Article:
Lessons from the trenches (of Scrum)
I was talking to a great person at a firm that will not be named.
He is in charge of a large implementation of agile for a large group within a much larger organization.
They start their teams with agile (Scrum) training and a hands-on workshop. And also provide coaching to each team from a senior agile coach. It is hard (in simple terms, due to overcoming the company culture), but they are making progress.
He said after 18-24 months into the transition, he has two big lessons (for himself).
1. Must have full-time ScrumMasters. And develop them.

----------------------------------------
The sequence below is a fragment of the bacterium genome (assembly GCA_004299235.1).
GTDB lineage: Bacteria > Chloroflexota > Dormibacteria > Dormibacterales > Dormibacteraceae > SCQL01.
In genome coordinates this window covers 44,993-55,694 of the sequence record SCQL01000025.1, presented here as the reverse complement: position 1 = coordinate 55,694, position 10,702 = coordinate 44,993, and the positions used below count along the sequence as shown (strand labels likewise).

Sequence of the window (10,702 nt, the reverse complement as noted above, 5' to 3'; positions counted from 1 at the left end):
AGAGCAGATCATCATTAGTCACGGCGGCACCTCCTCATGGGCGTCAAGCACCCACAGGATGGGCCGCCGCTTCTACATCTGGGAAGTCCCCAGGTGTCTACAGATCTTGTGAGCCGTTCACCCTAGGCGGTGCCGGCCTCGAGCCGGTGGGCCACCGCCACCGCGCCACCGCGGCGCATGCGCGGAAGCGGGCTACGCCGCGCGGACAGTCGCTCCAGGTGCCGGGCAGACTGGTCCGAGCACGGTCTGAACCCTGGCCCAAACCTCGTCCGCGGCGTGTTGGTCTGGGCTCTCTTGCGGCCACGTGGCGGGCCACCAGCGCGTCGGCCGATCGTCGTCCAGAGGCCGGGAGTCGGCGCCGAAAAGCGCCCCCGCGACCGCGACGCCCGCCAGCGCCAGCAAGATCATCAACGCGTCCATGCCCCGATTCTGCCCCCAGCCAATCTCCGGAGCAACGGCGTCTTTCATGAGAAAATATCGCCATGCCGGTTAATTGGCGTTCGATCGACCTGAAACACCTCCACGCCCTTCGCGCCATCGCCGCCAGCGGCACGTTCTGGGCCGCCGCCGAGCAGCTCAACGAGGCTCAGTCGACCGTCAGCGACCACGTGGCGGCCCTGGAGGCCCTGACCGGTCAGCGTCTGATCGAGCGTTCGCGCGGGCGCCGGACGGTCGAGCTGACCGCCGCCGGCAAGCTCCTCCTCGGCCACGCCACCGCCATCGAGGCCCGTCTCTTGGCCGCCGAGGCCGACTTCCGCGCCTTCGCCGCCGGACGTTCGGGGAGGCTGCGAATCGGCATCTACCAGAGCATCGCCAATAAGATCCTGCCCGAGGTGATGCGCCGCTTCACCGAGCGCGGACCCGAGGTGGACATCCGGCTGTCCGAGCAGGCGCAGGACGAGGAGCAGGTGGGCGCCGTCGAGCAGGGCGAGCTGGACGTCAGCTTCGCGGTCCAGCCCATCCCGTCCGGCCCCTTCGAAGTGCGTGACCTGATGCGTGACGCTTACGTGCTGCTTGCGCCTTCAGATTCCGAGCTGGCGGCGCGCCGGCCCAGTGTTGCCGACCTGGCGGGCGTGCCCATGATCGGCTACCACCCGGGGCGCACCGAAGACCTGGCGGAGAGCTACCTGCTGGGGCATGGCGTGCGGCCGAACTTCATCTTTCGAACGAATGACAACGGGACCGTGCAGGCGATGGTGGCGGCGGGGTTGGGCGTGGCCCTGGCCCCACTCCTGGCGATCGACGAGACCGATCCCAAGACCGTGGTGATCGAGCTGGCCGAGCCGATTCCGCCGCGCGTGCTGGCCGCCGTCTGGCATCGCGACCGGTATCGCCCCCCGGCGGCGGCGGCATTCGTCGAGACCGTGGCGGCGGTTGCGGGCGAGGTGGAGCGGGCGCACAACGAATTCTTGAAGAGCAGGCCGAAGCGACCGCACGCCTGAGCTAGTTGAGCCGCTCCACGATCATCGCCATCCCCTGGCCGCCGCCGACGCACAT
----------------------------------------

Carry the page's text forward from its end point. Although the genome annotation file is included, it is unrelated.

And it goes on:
2. Must have better Product Owners (and full-time). Specifically, for one thing, must have them take the Product Owner course.
Lots of other things to fix and improve (as is always the case). But those were the two biggest lessons.
One of his big lessons for the product owners is what I will say this way: "Never do the 100%-100% rule ever again!"
This is a play on Pareto's 80-20 rule. And what he is driving toward is very similar to the Minimum Marketable Feature Set idea (discussed, for example, in "Software By Numbers" by Mark Denne). He is not sure they will ever succeed in doing the 80-20 rule, but for sure they can stop doing the 100-100 rule.
A few key, actionable ideas, not from me, but from someone in the trenches. Perhaps they are helpful to you.